The U.S. Food and Drug Administration'(FDA) is delaying its decision on whether or not to authorize Moderna’s COVID-19 vaccine for teenagers due to concerns the jab may be causing rare heart inflammation.
The Wall Street Journal (WSJ) reports the decision that was expected to have been made by now has been pushed back a few weeks.
The FDA will be looking at any potential links Moderna has to heart inflammation, known as myocarditis, especially compared to the Pfizer-BioNTech vaccine, according to the newspaper.
Last week, three Nordic countries, Denmark, Finland and Sweden, restricted the vaccine’s use for young people over concerns of heart inflammation.
A fourth, Norway, also recommended young adults and adolescents opt for the Pfizer vaccine instead of the Moderna shot.
The FDA publicly defended the Moderna vaccine earlier this week, and concerns over heart inflammation in young people have long been warned about by U.S. health officials.
Currently, the Moderna COVID-19 vaccine is available to all Americans aged 18 or older.
It is the second most commonly used vaccine in the U.S., having been administered more than 153 million times, according to the Centers for Disease Control and Prevention (CDC).
It is a two-shot, mRNA based, vaccine just like the Pfizer-BioNTech jab, though the Pfizer shot has already received authorization in all Americans ages 12 and up.
Moderna is vying to have its shot receive the same level as authorization as its peer, though recent concerns emerging in Europe have pushed back this decision.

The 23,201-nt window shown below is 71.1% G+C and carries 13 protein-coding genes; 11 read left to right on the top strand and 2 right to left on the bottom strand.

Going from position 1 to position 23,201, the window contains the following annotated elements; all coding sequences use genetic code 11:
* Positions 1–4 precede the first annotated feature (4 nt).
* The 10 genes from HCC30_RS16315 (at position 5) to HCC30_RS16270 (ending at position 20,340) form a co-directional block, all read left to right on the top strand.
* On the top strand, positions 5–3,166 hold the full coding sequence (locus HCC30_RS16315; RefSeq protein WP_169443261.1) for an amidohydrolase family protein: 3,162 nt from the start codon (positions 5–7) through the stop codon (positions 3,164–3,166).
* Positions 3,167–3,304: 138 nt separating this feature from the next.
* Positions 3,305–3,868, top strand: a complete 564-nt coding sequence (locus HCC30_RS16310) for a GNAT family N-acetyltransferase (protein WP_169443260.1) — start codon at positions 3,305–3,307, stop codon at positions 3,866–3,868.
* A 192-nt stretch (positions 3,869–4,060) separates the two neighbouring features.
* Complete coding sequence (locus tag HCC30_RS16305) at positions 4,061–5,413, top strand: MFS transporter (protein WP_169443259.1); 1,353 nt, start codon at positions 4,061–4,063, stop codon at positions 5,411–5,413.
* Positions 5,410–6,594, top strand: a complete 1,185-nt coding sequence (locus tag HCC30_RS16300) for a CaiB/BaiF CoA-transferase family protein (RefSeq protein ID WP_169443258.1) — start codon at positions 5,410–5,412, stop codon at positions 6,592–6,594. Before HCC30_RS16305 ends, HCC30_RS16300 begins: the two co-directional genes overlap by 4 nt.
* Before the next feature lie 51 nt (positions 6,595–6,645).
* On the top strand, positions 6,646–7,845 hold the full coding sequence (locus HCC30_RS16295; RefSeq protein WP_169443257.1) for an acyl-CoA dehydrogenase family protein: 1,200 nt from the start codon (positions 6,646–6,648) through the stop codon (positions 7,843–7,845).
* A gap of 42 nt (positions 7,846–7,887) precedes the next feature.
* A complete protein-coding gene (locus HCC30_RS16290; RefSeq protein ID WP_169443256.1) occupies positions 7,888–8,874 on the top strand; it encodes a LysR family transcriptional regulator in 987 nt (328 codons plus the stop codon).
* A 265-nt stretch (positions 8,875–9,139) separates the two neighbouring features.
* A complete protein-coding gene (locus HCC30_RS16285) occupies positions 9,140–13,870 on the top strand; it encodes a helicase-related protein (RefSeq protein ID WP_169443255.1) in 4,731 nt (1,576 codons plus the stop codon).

The Nordic nations made the decision to pause use of the vaccine in young people last week.
The Finnish Institute for Health and Welfare said that authorities won’t give the vaccine to males under age 30, and they will be offered the Pfizer-BioNTech immunization instead.
In Sweden, the Moderna jab will no longer be available to any one born after 1990, or those aged 30 and younger.
Denmark has restricted access to the vaccine to anyone under the age of 18.
Norway has not taken as drastic action as its neighbors, with health officials urging people under age 30 to opt for the Pfizer vaccine instead.
All four countries based their decision on an unpublished study with Sweden’s Public Health Agency that found an increased risk of myocarditis and pericarditis in young people who did receive the shot.
Dr Paul Burton, chief medical officer of Moderna, told the WSJ that his company has asked the Swedish officials to see the data but has not yet received it.
Moderna CEO Stéphane Bancel told the newsoaoer that the Nordic countries’ decisions are a result of them just being very conservative.
‘Some countries want to be ultraconservative, it’s of course their prerogative, but with the data I’ve seen I would be comfortable with anybody in my family who is a young male getting the vaccine,’ he said.
The Cambridge, Massachusetts-based company did not respond to a DailyMail.com request for comment on the matter.
Myocarditis and pericarditis, both types of inflammation of the heart, are known side effects of the Covid vaccines, and the Centers for Disease Control and Prevention (CDC) even warns that the condition may develop in young males after vaccination.
Heart inflammation is also a symptom of many viral infections like COVID-19, though, and the likelihood of developing the inflammation after infection is much higher than it is after vaccination.
A recent study from Kaiser Permanente Southern California found that around seven out of every one million people that receive a two-shot COVID-19 vaccine will develop myocarditis.
The same study found that 47.5 out of every one million Covid patients experience heart inflammation.
While myocarditis will often resolve itself, it can be dangerous.
Heart inflammation can often lead to fatigue, shortness of breath and chest pain for patients.
People with inflamed hearts are at a higher risk for heart failure, heart attacks and strokes.
Attempting strenuous physical activity with an inflamed heart could also potentially lead to sudden cardiac arrest, or even death.